Tuesday, April 24, 2018

Next Stop: St. Thomas


It's been a long while since I visited the lively Rock City, also know as St. Thomas, U.S. Virgin Islands. After 2017's Hurricanes Maria and Irma, I covered how the VI was affected and how to help. This week, I'll get the chance to observe the recovery firsthand and see how legendary vistas like Magens Bay, shown above, have fared.


I'm also excited to attend St. Thomas Carnival! I'll be watching the kids parade, sampling goodies at the Soca Village and maybe even participating in the adult's parade, so please keep a look out for posts and videos!

Tuesday, April 17, 2018

The Design Beauty of Guadeloupe's Mourne-a-l-Eau Cemetary


I'm not a fan of wandering through cemeteries and hanging out among the graves but Guadeloupe's Mourne-a-l-Eau cemetery is a beautiful exception. Set atop a hill, most of the crypts are covered in black and white tiles that resemble little checkerboard houses.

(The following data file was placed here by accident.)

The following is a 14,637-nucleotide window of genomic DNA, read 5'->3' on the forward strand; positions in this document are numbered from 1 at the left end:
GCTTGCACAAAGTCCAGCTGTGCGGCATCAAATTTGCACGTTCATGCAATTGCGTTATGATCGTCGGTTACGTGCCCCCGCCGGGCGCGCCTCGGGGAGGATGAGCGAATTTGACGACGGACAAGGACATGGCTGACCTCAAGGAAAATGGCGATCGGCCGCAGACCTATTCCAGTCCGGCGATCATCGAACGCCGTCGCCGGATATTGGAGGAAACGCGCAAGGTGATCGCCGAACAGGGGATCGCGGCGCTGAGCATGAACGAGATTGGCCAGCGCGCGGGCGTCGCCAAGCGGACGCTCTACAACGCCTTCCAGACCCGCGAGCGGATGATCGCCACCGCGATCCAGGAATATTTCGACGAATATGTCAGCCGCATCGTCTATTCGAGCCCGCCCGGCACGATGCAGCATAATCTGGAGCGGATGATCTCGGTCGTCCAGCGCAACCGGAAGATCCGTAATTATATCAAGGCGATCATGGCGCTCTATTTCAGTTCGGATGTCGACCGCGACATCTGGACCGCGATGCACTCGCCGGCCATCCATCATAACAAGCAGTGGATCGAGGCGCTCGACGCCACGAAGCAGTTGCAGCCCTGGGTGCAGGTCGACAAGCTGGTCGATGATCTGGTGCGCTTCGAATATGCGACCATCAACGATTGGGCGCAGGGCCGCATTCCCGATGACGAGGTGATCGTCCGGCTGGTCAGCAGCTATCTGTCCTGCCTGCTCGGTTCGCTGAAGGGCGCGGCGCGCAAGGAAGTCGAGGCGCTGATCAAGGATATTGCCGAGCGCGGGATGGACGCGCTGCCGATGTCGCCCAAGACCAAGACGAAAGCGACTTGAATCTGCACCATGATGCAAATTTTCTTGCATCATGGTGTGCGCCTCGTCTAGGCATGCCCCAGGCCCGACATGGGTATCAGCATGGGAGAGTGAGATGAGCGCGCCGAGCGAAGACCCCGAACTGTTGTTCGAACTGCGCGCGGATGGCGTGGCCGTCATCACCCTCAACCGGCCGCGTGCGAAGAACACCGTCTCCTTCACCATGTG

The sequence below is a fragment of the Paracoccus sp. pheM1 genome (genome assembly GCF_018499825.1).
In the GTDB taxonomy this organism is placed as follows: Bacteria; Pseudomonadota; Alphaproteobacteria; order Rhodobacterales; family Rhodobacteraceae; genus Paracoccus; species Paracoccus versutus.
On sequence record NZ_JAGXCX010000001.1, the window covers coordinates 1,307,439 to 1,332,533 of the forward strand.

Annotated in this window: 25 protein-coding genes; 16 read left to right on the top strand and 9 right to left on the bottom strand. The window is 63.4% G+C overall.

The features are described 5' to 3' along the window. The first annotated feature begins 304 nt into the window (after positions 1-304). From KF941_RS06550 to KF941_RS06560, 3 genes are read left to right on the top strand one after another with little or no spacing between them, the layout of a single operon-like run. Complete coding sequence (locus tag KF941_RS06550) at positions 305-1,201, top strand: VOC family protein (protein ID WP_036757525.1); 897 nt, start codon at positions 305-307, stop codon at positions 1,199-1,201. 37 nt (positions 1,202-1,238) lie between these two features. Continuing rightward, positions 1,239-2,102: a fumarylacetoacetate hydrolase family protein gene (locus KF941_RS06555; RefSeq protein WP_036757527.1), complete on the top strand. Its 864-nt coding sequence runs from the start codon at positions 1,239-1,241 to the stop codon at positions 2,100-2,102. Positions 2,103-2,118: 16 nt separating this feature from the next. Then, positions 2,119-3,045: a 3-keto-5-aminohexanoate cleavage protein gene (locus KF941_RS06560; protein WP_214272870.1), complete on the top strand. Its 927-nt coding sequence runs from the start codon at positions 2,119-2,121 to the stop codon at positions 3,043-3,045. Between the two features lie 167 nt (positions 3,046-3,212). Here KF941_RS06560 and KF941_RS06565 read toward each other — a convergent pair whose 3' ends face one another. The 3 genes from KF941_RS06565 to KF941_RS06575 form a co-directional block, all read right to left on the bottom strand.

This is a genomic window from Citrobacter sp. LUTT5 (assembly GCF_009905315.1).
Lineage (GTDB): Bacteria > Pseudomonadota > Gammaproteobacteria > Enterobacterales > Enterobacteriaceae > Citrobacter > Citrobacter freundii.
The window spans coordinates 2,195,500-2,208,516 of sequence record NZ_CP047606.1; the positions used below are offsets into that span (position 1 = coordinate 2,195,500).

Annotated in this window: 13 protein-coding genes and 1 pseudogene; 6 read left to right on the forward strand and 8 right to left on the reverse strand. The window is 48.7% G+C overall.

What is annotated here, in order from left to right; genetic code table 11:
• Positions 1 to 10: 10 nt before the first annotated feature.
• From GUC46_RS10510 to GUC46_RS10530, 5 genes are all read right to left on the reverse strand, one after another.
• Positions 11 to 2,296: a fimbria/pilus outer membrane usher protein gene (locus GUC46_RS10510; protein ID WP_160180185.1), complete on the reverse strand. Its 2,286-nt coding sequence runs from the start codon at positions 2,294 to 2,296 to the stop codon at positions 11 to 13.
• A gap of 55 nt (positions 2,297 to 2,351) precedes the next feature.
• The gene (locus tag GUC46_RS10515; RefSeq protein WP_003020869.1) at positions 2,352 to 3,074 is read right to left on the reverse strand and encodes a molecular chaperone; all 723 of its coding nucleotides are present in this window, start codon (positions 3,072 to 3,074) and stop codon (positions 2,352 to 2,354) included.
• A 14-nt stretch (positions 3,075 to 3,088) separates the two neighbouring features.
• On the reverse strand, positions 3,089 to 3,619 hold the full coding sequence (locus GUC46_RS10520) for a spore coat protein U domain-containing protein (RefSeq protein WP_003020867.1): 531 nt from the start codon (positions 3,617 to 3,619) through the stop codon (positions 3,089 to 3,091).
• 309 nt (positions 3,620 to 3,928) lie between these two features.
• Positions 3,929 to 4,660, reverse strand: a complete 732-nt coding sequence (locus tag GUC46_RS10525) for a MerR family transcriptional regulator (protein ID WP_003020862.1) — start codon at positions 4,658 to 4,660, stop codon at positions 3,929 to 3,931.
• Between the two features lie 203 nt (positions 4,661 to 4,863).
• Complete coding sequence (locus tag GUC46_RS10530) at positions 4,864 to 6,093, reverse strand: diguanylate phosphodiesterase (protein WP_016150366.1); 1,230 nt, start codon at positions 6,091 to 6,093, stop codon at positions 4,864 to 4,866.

The first thing I learned is that you should never enter a Guadeloupe cemetery or church without knocking first. So I knocked on the gate and roamed though the rows of intricately decorated tombs. The black and white design is supposed to represent the black color for mourning in Europe and the white color for mourning in Africa.


Many of the crypts looked like miniature homes, complete with spaces for mourners to sit and commune with their ancestors. Some people even hire architects to create their tombs. I've never seen anything like Mourne-a-l-Eau, although I did spot smaller versions as I traveled through Grande Terre. To me, the beauty of these final resting places reflect Guadeloupe's respect for the cycle of life.  Do you like to visit cemeteries?